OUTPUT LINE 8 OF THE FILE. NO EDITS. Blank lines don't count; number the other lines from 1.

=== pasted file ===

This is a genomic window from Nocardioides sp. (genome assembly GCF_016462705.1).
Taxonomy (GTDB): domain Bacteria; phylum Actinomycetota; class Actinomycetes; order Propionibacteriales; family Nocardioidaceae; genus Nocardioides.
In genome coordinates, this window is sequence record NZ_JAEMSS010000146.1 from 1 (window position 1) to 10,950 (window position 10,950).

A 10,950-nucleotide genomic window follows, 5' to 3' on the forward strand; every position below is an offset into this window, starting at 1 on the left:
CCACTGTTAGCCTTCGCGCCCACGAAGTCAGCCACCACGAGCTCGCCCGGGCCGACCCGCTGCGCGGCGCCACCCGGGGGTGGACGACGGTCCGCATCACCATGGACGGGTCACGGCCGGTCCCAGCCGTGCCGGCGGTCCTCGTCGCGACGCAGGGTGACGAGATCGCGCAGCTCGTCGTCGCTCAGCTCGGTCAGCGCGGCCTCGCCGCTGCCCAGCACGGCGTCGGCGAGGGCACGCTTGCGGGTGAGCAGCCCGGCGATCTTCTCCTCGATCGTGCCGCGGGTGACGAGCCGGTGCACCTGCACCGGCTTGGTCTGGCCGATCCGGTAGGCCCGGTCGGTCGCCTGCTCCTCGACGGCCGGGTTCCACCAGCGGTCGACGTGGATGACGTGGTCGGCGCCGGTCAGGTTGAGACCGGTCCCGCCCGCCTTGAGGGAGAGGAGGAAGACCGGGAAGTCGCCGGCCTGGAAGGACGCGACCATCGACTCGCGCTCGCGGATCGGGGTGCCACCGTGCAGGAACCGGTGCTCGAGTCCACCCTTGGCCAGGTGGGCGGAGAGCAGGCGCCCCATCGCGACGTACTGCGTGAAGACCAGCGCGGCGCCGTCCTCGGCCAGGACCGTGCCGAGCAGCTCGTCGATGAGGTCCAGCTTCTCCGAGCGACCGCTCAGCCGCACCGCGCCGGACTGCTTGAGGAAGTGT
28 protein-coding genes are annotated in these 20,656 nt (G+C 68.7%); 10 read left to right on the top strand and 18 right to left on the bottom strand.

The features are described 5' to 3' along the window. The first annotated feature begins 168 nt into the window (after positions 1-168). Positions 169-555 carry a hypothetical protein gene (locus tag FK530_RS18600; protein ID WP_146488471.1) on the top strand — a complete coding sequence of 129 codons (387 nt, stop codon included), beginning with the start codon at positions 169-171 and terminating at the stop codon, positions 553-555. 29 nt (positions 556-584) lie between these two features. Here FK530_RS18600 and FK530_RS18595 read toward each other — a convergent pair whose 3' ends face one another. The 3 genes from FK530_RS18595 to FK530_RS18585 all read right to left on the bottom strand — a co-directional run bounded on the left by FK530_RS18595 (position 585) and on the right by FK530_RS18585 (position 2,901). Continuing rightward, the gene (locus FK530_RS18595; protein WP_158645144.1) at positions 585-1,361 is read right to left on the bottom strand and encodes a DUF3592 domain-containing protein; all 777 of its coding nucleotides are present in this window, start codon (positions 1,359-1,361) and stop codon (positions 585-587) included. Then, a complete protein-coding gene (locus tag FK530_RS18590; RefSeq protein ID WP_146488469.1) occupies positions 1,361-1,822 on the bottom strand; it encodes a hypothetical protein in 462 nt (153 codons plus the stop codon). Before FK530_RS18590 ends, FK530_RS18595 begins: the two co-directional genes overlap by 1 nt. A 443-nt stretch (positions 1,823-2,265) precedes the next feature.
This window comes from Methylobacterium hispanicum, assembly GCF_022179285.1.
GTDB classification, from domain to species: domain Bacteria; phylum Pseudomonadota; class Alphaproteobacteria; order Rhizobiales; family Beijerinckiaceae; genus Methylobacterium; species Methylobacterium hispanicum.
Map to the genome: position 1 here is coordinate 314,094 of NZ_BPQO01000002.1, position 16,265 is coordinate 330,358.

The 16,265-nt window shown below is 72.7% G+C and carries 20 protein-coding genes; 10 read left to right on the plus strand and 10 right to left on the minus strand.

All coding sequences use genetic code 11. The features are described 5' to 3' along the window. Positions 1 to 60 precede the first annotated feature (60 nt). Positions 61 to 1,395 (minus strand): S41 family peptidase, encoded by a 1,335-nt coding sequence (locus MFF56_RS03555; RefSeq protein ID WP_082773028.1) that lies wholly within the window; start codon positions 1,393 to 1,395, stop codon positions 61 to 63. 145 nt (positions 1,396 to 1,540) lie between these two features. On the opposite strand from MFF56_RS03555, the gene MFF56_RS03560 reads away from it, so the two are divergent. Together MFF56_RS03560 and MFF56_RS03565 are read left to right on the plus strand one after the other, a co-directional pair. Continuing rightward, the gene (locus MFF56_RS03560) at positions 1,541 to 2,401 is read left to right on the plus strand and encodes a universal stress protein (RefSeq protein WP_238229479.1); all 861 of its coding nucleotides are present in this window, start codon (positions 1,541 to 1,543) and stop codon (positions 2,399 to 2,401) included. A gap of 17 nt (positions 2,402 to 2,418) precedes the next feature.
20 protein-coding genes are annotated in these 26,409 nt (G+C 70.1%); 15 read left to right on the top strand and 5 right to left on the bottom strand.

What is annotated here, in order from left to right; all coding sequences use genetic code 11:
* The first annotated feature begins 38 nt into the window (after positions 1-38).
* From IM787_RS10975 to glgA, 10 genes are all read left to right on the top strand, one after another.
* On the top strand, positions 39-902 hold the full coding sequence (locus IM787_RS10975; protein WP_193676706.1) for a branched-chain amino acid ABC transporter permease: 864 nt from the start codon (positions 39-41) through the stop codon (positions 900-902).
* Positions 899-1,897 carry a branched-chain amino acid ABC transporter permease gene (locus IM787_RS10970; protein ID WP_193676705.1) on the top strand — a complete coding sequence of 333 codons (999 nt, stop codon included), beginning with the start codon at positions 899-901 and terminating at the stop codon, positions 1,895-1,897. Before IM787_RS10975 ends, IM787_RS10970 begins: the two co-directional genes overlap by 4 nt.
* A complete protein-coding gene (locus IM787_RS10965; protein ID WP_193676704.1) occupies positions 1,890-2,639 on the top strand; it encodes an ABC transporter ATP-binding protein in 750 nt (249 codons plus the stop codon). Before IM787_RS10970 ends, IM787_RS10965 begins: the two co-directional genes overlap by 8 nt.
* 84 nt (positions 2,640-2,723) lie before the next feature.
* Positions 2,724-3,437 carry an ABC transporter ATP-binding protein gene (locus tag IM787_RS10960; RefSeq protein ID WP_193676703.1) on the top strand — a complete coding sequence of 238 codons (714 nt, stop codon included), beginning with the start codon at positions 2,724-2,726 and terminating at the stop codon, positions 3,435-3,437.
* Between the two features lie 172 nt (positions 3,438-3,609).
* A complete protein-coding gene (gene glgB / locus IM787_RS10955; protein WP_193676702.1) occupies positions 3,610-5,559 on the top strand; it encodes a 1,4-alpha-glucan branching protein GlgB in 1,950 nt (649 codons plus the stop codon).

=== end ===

This window comes from Methylobacterium hispanicum, assembly GCF_022179285.1.